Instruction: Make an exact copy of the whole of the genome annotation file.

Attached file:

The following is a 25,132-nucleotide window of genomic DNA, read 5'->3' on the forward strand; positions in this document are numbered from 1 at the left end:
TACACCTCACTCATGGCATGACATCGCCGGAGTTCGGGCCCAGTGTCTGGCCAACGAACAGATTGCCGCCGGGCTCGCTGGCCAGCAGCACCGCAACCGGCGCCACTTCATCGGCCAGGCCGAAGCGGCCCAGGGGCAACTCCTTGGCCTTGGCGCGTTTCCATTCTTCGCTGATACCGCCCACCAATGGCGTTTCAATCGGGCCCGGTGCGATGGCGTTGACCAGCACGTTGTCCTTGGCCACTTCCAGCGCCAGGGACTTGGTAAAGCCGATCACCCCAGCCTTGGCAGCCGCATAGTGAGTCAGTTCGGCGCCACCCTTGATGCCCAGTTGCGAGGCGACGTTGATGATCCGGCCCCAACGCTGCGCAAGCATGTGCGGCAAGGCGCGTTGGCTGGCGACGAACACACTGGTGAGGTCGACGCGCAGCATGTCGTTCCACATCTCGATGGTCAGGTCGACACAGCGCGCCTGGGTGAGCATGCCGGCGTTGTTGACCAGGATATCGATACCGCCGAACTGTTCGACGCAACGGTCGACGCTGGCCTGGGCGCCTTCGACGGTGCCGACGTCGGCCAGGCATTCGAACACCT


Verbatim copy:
The following is a 25,132-nucleotide window of genomic DNA, read 5'->3' on the forward strand; positions in this document are numbered from 1 at the left end:
TACACCTCACTCATGGCATGACATCGCCGGAGTTCGGGCCCAGTGTCTGGCCAACGAACAGATTGCCGCCGGGCTCGCTGGCCAGCAGCACCGCAACCGGCGCCACTTCATCGGCCAGGCCGAAGCGGCCCAGGGGCAACTCCTTGGCCTTGGCGCGTTTCCATTCTTCGCTGATACCGCCCACCAATGGCGTTTCAATCGGGCCCGGTGCGATGGCGTTGACCAGCACGTTGTCCTTGGCCACTTCCAGCGCCAGGGACTTGGTAAAGCCGATCACCCCAGCCTTGGCAGCCGCATAGTGAGTCAGTTCGGCGCCACCCTTGATGCCCAGTTGCGAGGCGACGTTGATGATCCGGCCCCAACGCTGCGCAAGCATGTGCGGCAAGGCGCGTTGGCTGGCGACGAACACACTGGTGAGGTCGACGCGCAGCATGTCGTTCCACATCTCGATGGTCAGGTCGACACAGCGCGCCTGGGTGAGCATGCCGGCGTTGTTGACCAGGATATCGATACCGCCGAACTGTTCGACGCAACGGTCGACGCTGGCCTGGGCGCCTTCGACGGTGCCGACGTCGGCCAGGCATTCGAACACCT